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Wang Shiwei was a very special figure in the history of Chinese modern literature. He is known to most as the first victim of Chinese Communist Party’s literary persecution, who was killed “by mistake” in 1947 while CCP troops were retreating from Yenan. Mao Zedong was enraged by this “mistake” and in later years kept bringing up Wang Shiwei’s essay titled “Wild Lily” as speaking from the wrong standpoint. In the essay, Wang criticized the inequality and prerogative in the Communist Yenan that China still faces today. The documentary combines a historical search with sentiments and details we can relate. It incorporates oral history from those who lived through Wang Shiwei’s times, citations from writings by himself and his contemporaries, and the writer-director’s own reflections with rarely seen newsreels, poignant animations, and stunning visuals. Those being interviewed include Wang Shiwei’s son Wang Xufeng, his former student Bo Ping, his Yenan colleagues Zeng Yanxiu and He Fang, and those who studied his case—famous journalist Dai Qing, Chinese historian Gao Hua, CCP specialist Song Jinshou and Trotskyist expert Gregor Benton.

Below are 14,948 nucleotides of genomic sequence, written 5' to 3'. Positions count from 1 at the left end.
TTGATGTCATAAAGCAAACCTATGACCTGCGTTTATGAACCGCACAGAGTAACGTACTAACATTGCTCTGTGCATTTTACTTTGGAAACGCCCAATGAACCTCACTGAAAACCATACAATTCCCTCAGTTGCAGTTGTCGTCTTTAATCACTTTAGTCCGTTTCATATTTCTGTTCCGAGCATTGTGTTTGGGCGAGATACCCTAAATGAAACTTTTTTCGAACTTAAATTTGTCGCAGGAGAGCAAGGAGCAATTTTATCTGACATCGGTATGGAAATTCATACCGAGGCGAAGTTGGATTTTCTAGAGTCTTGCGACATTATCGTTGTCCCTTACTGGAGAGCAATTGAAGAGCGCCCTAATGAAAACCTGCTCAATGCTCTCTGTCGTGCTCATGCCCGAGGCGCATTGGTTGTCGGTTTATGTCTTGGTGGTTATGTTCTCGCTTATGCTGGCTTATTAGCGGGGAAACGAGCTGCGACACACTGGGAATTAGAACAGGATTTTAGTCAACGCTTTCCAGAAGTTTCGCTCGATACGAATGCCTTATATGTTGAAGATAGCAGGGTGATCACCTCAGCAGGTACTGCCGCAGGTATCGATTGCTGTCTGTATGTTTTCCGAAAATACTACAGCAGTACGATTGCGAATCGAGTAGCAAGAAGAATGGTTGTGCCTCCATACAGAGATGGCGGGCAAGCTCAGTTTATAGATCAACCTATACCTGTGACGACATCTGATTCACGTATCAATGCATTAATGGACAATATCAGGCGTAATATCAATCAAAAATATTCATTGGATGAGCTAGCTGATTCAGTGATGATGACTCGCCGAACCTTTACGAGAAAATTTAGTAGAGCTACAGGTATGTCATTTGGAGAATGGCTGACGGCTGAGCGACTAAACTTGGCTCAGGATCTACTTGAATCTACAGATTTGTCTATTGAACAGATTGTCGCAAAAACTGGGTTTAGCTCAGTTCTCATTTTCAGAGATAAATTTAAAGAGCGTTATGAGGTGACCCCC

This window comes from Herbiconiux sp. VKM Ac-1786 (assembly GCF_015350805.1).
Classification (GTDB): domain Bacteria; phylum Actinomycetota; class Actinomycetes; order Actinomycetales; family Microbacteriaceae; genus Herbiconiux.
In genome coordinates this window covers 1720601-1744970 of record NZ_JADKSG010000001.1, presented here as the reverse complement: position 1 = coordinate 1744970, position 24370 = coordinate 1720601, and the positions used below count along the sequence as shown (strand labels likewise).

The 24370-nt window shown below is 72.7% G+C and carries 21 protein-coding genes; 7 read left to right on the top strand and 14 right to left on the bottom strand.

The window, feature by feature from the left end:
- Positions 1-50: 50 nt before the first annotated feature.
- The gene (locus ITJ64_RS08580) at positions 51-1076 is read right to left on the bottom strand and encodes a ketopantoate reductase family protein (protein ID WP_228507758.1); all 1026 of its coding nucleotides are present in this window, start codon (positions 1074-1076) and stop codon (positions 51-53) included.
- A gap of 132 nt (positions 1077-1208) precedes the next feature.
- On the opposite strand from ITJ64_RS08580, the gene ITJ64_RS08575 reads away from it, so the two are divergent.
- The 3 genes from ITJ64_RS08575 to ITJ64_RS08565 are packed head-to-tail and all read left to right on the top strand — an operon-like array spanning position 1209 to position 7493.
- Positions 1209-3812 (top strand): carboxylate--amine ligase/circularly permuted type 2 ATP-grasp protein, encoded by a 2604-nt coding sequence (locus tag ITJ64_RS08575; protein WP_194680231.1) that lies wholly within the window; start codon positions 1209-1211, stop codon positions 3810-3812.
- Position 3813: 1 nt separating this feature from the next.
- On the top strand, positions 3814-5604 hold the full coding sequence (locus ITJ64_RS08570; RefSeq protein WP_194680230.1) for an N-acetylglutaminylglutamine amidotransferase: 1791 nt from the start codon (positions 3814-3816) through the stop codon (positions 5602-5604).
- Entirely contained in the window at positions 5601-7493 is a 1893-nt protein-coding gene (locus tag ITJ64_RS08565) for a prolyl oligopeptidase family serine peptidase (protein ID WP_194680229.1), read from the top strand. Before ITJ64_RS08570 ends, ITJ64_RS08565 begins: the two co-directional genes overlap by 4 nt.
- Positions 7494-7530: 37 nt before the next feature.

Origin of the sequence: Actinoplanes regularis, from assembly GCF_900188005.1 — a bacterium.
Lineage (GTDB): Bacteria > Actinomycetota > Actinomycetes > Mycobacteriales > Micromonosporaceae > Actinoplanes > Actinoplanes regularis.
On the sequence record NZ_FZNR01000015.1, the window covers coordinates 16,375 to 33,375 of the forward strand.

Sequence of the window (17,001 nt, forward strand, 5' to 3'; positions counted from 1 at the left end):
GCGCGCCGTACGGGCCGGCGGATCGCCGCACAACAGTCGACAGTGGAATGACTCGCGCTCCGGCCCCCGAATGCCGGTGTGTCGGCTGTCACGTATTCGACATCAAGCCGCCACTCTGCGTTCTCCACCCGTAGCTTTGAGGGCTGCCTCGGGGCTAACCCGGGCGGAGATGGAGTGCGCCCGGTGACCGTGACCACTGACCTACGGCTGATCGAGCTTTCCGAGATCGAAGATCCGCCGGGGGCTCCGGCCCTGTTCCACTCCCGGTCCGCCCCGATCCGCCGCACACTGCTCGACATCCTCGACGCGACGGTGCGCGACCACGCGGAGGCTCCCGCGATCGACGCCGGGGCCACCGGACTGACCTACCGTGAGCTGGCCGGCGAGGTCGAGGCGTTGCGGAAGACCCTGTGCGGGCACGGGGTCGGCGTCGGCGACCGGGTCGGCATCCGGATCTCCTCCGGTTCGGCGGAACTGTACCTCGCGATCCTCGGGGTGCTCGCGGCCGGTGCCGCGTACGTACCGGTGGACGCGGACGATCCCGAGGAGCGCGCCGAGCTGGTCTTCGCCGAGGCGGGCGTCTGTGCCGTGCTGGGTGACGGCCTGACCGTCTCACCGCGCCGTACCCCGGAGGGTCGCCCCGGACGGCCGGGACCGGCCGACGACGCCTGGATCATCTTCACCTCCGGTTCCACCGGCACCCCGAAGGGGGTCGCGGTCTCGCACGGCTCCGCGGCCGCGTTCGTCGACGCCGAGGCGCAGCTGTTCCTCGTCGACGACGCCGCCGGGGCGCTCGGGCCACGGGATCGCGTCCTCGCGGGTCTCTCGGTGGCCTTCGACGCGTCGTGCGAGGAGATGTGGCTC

Writer/Director: S. Louisa Wei
Co-writer/Assistant Director: Joyce Y. Huang
Executive Producer: Lo Chi Wa
Production Coordinator: Renee Leung
Original Music: Robert Jay Ellis-Geiger
Sound Effect/ Mixing/ Editing: Charles C.W Chan
Editing: Alice L. Wu

Running Time: 52 Mins
Language: English and Chinese
Subtitle: English and Chinese
Aspect Ratio: 16:9
Production: RTHK 2016


Articles by Director

  1.  “When History Opens Its Door: Chinese Intellectuals and Their Choices in Revolution” [當時歷史開啓大門:中國知識分子面對革命的三种選擇]. Hong Kong Literature Bimonthly, Vol. 77 (June 2015): 44-47.
  2. 03-08-16. “What Does Ding Ling Teach Us Through ‘Thoughts on March 8’” [丁玲教了我們什麽:從《三八節有感》談起]. Mingpao Daily News, D4.
  3. “It’s Far, It’s Close: The Case of Wang Shiwei” [又遠又近的王實味]. Hong Kong Literature Bimonthly, 12: 1 (2017), 101-3.